Spend any time following Wall Street and you realize that most of the focus is on short-term gains, whether it’s a company working feverishly to beat quarterly earnings estimates or a day trader making snap decisions on when to buy and sell a stock. But that’s not necessarily how it’s supposed to work.
Most financial gurus advise investors to focus on the long term – putting your money into a stock and then waiting patiently through the inevitable ups and downs for it to rise in value. As legendary investor Warren Buffett famously put it, “If you’re not willing to own a stock for 10 years, don’t even think about owning it for 10 minutes.”
That’s the idea behind the Long-Term Stock Exchange (LTSE), a Silicon Valley exchange that operates on the other side of the continent from Wall Street and encourages long-term thinking over short-term gains.
- Make long-term commitments to follow the exchange’s principles-based listing standards
- Plan to keep creating and innovating for generations
- Define success around long-term growth, not day-to-day stock price
- Attract investors who hold equity for longer and decrease volatility
This focus on long-term and sustainable investing helped LTSE recently land two high-profile tech firms: Twilio, a $67 billion software company; and Asana, a $10 billion cloud software firm run by Facebook co-founder Dustin Moskovitz.
In June, Twilio and Asana became the first two companies to agree to dual list their shares on the LTSE. The CEOs of both companies – which also trade on the New York Stock Exchange – were early investors in LTSE with financial stakes of less than 1.5 percent, according to The Wall Street Journal.
“Both Asana and Twilio demonstrate the kind of governance and growth that will help build a better future for everyone,” Eric Ries, founder, and CEO of LTSE Group said in a press release. “We’re honored that companies of this caliber are committing to the Long-Term Stock Exchange.”
By listing on the LTSE, Twilio and Asana also made commitments to adhere to the exchange’s principles, which prioritize long-term actions and promote transparency.
These principles include considering a broad group of stakeholders (e.g. customers and employees) when making decisions, including how those decisions impact the environment and diversity; measuring success in years and decades, and prioritizing long-term decision-making; aligning executive and board compensation with long-term performance; ensuring that boards of directors have explicit oversight of long-term strategy, and actively engaging with long-term shareholders.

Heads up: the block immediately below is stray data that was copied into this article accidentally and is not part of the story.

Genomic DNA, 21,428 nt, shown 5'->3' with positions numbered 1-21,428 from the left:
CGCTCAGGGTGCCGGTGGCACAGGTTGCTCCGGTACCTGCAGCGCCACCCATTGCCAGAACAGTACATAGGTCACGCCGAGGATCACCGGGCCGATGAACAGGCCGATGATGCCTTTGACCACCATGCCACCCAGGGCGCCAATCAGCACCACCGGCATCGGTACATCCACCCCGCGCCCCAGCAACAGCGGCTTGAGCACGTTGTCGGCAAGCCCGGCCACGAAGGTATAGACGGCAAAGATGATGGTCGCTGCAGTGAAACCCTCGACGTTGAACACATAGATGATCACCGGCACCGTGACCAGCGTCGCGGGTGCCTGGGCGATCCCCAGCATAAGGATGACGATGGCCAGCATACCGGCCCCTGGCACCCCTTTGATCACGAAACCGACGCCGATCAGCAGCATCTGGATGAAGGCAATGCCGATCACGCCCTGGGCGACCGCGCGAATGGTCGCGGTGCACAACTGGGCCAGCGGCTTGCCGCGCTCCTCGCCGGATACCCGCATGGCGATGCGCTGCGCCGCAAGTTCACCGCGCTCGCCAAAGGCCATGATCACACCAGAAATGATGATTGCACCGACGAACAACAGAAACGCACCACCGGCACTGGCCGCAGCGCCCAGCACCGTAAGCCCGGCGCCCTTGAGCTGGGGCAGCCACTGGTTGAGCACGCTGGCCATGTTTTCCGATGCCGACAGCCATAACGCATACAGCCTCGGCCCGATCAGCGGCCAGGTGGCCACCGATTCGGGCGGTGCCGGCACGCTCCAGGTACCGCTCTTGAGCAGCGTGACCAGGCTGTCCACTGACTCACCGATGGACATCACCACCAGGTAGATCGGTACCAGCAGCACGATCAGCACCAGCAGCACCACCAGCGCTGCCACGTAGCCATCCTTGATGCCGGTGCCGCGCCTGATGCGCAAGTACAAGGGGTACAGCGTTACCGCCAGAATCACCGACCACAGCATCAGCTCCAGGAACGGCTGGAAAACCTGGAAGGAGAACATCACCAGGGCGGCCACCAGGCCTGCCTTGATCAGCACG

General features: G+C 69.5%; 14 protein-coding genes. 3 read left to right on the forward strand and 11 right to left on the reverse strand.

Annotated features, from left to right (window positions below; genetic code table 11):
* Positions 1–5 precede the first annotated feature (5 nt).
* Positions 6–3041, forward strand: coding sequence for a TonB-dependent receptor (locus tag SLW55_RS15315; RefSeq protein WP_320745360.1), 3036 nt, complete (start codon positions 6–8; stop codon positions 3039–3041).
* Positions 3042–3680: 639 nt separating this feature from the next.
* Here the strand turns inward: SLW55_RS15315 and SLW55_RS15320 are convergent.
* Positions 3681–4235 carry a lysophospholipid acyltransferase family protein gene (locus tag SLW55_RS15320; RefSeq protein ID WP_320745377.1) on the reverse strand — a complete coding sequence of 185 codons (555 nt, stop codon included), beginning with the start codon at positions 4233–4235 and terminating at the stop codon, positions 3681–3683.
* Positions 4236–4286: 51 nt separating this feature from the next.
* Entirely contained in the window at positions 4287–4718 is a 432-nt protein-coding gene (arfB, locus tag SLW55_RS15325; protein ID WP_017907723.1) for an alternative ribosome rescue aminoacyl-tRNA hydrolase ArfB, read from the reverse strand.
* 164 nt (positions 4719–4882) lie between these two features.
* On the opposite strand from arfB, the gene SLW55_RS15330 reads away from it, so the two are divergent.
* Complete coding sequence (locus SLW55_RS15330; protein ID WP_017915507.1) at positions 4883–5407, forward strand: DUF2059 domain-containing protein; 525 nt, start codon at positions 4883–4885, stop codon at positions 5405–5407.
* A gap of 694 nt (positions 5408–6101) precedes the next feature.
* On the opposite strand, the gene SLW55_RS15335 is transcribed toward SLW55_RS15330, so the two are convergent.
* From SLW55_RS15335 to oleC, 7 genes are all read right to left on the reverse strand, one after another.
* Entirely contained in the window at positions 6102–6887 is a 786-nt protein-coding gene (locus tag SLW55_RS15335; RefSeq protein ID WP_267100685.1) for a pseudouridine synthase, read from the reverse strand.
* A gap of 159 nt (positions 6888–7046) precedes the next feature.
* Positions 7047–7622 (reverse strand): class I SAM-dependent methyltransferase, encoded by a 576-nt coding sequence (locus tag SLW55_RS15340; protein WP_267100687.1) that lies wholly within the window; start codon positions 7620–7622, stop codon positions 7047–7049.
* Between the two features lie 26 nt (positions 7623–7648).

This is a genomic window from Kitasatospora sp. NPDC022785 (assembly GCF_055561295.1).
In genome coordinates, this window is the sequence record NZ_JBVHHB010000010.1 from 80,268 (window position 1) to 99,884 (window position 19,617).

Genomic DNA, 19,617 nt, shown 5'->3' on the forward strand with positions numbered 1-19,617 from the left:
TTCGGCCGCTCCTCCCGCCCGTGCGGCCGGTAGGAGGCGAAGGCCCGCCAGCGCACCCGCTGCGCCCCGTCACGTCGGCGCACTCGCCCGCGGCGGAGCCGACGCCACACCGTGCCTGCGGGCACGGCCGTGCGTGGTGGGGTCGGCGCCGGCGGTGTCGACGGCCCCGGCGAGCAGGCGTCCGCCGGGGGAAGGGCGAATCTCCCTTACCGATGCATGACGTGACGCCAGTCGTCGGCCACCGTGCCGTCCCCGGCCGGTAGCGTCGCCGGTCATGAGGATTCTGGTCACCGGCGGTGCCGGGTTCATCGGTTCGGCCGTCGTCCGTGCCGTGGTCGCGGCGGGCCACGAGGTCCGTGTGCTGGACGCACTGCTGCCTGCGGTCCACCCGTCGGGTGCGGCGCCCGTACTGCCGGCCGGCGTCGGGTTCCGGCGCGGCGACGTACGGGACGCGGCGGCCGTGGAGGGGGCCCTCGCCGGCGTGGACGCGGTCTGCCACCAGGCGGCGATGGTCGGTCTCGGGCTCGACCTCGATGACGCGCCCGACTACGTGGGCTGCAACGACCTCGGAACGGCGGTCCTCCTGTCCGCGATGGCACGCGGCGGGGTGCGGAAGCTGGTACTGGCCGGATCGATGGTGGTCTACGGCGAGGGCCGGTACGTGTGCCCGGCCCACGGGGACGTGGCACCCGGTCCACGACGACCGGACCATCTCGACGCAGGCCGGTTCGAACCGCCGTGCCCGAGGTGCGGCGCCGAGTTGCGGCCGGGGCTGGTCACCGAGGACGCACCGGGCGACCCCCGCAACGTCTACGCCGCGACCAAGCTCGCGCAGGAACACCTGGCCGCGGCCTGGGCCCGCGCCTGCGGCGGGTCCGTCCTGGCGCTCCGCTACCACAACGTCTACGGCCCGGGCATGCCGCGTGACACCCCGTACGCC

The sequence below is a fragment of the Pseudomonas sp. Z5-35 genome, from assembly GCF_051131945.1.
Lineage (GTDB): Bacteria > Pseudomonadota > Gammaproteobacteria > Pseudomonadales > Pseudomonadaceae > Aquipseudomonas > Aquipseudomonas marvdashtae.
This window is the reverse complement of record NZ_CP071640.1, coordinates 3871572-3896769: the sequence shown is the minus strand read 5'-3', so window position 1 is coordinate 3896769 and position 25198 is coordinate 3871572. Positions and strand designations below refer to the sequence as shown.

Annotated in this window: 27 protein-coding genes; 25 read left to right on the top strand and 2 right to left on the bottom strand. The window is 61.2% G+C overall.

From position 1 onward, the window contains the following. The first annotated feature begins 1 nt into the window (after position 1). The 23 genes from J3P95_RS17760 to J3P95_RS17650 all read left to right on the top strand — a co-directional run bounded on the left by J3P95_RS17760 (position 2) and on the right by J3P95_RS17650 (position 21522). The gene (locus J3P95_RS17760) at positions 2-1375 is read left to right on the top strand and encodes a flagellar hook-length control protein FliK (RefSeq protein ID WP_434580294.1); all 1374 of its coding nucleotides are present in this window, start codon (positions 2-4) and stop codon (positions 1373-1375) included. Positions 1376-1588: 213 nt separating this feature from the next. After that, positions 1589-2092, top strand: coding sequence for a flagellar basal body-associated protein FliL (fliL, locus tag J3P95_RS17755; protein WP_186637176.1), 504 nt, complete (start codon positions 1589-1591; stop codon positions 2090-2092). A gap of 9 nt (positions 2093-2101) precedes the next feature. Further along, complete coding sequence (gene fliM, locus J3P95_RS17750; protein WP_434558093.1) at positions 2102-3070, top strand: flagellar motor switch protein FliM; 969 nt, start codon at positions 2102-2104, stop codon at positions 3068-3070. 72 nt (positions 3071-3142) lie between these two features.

Landing Twilio and Asana was a major step in validating LTSE’s business model. But the fact that LTSE exists in the first place is a testament to the founder’s resolve and vision.
Before starting the exchange, Ries was probably best known as an entrepreneur and author of the 2011 bestseller, The Lean Startup. As Forbes reported last September, it was while writing that book that Ries got the idea to launch a long-term exchange. He spent the next four years researching how to start a stock exchange from scratch.
In November of 2015 Ries formed a company and then started raising money behind it. He attracted about $90 million in three rounds of financing from investors such as Founders Fund, Andreessen Horowitz, and Obvious Ventures. The LTSE got SEC approval in May 2019 to become the nation’s 14th listed exchange.
More than two years later, with Twilio and Asana becoming the first companies to list on the LTSE, one hope is that they can lure the hundreds of billions of dollars stashed in funds that are devoted to environmental, social, and governance investing. Another hope, and maybe a bigger one, is that other companies will recognize the value of long-term investing in the overall financial ecosystem.
“Our focus has always been on creating sustainable value for all of our stakeholders,” Twilio CEO Jeff Lawson said. “We’re just scratching the surface of a generational opportunity, and we look forward to joining a community of stakeholders that share our commitment to long-term growth.”